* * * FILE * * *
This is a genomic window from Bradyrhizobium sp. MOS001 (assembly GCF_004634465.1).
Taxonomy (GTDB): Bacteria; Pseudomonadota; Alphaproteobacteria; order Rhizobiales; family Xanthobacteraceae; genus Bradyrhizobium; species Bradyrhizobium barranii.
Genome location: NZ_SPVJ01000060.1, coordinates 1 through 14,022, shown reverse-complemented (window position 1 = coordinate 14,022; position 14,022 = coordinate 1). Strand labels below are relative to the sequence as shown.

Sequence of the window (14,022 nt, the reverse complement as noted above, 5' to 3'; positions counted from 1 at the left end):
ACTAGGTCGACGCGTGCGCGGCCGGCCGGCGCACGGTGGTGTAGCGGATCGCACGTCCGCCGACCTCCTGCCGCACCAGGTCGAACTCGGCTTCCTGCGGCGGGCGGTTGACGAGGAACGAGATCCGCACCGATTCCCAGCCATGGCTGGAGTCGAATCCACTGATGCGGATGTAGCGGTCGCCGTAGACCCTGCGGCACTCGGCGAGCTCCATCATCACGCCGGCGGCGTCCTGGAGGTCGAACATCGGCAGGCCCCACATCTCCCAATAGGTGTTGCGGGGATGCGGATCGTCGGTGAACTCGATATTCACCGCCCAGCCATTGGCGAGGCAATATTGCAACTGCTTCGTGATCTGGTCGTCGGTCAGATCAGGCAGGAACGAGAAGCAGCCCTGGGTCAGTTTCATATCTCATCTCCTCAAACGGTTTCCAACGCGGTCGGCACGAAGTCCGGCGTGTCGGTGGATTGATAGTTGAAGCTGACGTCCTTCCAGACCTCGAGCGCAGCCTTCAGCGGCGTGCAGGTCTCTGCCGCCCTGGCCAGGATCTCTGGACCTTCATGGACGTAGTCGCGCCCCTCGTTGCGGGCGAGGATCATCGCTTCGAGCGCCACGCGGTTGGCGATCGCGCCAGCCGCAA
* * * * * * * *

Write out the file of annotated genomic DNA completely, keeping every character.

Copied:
This is a genomic window from Bradyrhizobium sp. MOS001 (assembly GCF_004634465.1).
Taxonomy (GTDB): Bacteria; Pseudomonadota; Alphaproteobacteria; order Rhizobiales; family Xanthobacteraceae; genus Bradyrhizobium; species Bradyrhizobium barranii.
Genome location: NZ_SPVJ01000060.1, coordinates 1 through 14,022, shown reverse-complemented (window position 1 = coordinate 14,022; position 14,022 = coordinate 1). Strand labels below are relative to the sequence as shown.

Sequence of the window (14,022 nt, the reverse complement as noted above, 5' to 3'; positions counted from 1 at the left end):
ACTAGGTCGACGCGTGCGCGGCCGGCCGGCGCACGGTGGTGTAGCGGATCGCACGTCCGCCGACCTCCTGCCGCACCAGGTCGAACTCGGCTTCCTGCGGCGGGCGGTTGACGAGGAACGAGATCCGCACCGATTCCCAGCCATGGCTGGAGTCGAATCCACTGATGCGGATGTAGCGGTCGCCGTAGACCCTGCGGCACTCGGCGAGCTCCATCATCACGCCGGCGGCGTCCTGGAGGTCGAACATCGGCAGGCCCCACATCTCCCAATAGGTGTTGCGGGGATGCGGATCGTCGGTGAACTCGATATTCACCGCCCAGCCATTGGCGAGGCAATATTGCAACTGCTTCGTGATCTGGTCGTCGGTCAGATCAGGCAGGAACGAGAAGCAGCCCTGGGTCAGTTTCATATCTCATCTCCTCAAACGGTTTCCAACGCGGTCGGCACGAAGTCCGGCGTGTCGGTGGATTGATAGTTGAAGCTGACGTCCTTCCAGACCTCGAGCGCAGCCTTCAGCGGCGTGCAGGTCTCTGCCGCCCTGGCCAGGATCTCTGGACCTTCATGGACGTAGTCGCGCCCCTCGTTGCGGGCGAGGATCATCGCTTCGAGCGCCACGCGGTTGGCGATCGCGCCAGCCGCAA